In many of the official offices in the Caribbean, the radio is tuned to some music, and lots of the officials seem to groove with the beat. At St. Kitts, we got a kick out of the fact that the radio was playing, and the port official was rocking to the beat of Sweet Aloha.
At least the man and the woman in the office were friendly. We wanted to tour the island, and they got us a great taxi guide - even though the Queen Mary 2, the largest cruise ship in the world, on her very first cruise, was in town, and her passengers were gobbling up most of the taxis. Leroy, our very friendly taxi guide, charged us $60 for a four-hour tour - or about the same price as a light lunch in St. Barth. The tour turned out to be an excellent deal.
We like the funny stuff you find out about places. For example, we asked if locals still harvest the sugar cane on St. Kitts. "Oh no," said Leroy, "none of our people would do that. We bring workers in from Guiana." We also got a kick out of the fact they were building some 'low income' housing on a little bluff about 150 feet above the Caribbean Sea, with a great view. We told our driver they'd be million dollar lots in California. He just laughed and said, "Everybody on St. Kitts has an ocean view."
The highlights of the tour were Basseterre, the capital of St. Kitts & Nevis, which is one island; the rainforest; Romney Manor, an old plantation that's now a botanical garden; Brimstone Hill, the 'Gibraltar of the Caribbean; the prime minister's house; and an overview of the southern third of the island. Here are some photos:
David Ray's Newport, Rhode Island-based Nirvana, built by Hinckley in about 1950 and meticulously maintained, enjoys a close reach with St. Kitts in the background.
After the Brits and French joined together to massacre the Carib Indians, with the help of a traitorous Carib woman, they split the island. The French got the two ends while the Brits got the middle. Yeah, as if that was going to work out. So the Brits built Brimstone Hill, the biggest fort in the Caribbean, with a commanding overview of the sea. They had scores of cannons with a range of three miles. Had one of them been operational, it would have been easy enough to lob a cannonball on the unsuspecting Sunsail chartercat motoring below in the photo. In fact, we suggested that the tourist attraction could dramatically increase attendance if they'd only have live demonstrations of the cannons. Alas, we think this great idea will go nowhere. In any event, the Brits aimed all their guns toward the sea, overlooking the fact that the clever French might attack from the rear. Which is what they did, of course. After a month or so, the 8,000 French starved out the 1,000 Brits.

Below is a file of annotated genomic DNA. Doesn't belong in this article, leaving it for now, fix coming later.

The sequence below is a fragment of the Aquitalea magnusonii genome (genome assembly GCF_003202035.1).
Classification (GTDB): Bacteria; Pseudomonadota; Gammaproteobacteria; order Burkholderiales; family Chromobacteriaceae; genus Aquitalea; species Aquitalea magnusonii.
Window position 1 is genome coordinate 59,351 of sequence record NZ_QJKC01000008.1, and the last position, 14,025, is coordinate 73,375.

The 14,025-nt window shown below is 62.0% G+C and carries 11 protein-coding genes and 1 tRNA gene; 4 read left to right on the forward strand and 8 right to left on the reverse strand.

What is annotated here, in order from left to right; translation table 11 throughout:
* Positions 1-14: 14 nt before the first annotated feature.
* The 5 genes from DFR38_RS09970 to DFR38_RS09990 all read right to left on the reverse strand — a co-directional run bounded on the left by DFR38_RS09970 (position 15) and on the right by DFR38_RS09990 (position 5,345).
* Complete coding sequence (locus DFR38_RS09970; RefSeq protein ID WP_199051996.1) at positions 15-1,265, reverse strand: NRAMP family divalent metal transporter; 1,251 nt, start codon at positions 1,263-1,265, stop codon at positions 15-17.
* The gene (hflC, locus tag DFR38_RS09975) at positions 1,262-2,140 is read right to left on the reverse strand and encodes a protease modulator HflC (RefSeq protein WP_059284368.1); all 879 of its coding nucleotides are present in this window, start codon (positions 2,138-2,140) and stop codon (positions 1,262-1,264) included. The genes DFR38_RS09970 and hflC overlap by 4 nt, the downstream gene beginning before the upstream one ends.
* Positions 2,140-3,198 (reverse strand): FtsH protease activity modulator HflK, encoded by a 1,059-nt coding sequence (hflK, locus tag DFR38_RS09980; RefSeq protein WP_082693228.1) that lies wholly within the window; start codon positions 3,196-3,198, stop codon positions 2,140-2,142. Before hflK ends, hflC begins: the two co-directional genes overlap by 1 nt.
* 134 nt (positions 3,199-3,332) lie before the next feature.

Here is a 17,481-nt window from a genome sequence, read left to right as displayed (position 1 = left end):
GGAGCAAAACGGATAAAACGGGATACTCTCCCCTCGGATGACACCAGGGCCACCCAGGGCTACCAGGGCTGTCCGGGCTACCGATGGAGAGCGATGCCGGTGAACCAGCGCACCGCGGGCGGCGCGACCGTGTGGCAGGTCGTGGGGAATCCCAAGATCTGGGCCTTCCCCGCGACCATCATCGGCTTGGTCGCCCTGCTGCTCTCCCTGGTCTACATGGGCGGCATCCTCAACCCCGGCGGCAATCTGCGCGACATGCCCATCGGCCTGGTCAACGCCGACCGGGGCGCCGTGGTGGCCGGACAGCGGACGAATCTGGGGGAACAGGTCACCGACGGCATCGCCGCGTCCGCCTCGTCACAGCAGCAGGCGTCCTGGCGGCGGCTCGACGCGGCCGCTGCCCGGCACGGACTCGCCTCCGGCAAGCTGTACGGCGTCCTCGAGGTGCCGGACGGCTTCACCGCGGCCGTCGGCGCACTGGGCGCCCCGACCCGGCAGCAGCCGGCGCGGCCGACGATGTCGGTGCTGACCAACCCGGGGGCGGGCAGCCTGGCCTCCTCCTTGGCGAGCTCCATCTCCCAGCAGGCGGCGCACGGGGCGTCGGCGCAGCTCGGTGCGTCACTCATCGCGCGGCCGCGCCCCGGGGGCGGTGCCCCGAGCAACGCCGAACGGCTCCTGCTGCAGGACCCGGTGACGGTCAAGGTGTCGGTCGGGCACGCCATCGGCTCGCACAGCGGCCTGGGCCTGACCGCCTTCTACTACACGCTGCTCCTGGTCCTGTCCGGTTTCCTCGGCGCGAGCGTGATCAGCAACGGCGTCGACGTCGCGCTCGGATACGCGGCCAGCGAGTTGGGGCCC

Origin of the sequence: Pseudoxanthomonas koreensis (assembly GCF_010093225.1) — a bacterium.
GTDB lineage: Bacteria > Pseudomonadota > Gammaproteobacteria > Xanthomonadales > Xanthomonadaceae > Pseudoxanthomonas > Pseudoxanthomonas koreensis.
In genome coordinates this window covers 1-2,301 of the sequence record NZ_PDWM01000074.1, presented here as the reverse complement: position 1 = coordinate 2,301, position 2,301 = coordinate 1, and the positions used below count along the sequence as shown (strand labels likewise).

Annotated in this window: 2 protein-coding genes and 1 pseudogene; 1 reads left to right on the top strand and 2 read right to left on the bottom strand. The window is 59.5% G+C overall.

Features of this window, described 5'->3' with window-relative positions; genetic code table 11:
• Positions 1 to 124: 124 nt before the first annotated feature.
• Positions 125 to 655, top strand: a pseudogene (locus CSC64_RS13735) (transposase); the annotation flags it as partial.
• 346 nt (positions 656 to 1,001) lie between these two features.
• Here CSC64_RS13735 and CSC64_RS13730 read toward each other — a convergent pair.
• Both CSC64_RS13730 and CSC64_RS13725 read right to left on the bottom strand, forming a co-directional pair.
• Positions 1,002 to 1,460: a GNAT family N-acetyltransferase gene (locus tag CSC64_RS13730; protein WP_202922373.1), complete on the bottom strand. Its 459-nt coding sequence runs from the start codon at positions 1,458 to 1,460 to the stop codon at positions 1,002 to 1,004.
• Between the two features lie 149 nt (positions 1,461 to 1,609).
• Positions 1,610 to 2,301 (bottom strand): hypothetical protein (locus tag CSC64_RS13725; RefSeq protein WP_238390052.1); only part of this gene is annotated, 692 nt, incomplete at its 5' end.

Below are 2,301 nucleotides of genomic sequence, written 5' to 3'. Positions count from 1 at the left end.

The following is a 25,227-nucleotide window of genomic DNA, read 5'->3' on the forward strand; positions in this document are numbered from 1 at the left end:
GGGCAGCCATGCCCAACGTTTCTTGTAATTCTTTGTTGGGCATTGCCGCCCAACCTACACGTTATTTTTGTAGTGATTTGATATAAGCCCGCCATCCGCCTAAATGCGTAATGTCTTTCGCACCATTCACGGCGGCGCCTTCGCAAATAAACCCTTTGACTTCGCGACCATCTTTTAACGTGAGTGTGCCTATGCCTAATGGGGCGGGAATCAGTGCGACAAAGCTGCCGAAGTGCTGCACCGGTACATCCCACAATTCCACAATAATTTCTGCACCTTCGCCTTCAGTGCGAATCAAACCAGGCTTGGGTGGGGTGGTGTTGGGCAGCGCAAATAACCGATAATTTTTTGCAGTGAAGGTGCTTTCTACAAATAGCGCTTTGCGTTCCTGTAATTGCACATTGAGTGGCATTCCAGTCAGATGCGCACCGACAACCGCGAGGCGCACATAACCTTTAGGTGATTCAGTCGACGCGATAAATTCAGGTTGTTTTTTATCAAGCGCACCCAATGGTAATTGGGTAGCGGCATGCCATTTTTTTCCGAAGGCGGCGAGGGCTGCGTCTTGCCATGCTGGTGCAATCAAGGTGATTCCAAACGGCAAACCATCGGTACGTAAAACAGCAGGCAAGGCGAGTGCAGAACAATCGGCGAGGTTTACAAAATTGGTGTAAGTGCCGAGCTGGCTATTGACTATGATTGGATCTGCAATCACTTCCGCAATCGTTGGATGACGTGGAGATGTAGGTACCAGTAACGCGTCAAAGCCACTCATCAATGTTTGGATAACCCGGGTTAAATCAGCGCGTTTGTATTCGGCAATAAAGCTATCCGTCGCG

Another shot of Brimstone Hill, showing Saba on the left, and Statia in the distance. The cannon is pointed toward Le Select Bar on St. Barth, about 40 miles away.
St. Kitts basically has one road that follows the coast around the island. That leaves the entire upper elevations to the rainforest, and inhabitants such as this little monkey. We were alternately told that the monkeys came over as pets of the Europeans or escaped a ship that wrecked on the shore. In any event, there are now more than 100,000 of them - about three times the number of humans on the island - and they drive the farmers crazy.
This is one tiny fraction of a single massive tree at Romney Manor. Before Hurricane George hit, it was said to cover over one acre! Even now, it has about 250 other plants growing on it. A better journalist would have remembered the name of the tree.
Doña de Mallorca always wanted to know what she'd look like in dreads. Here she tries on some red ones.
The main circus in Basseterre, capital of St. Kitts, was modeled after Piccadilly Circus in London. You can tell this isn't the one in London because there aren't any double-decker buses. Oh yeah, and because of the chickens strolling around.
The folks of St. Kitts have, to our mind, come up with a good plan. If non-islanders want to buy land, they can only do it on the undeveloped south end of the island. This keeps rich foreigners from driving the price of housing on the rest of the island out of reach of the locals. Ironically, the south side of the island is one of the most beautiful, and is almost totally undeveloped. Until recently, that is. A Canadian plastics mogul apparently put up $400 million to build a gigantic Marriott Hotel, at what we feel wasn't a very good site. Hilton, on the other hand, is apparently going to build at the site seen in the photo, where the rough Atlantic and the smooth Caribbean are separated by only a couple of hundred yards. If you're looking for isolated anchorages in the St. Kitts/Nevis area, the south side of the island is the place. There's nobody around.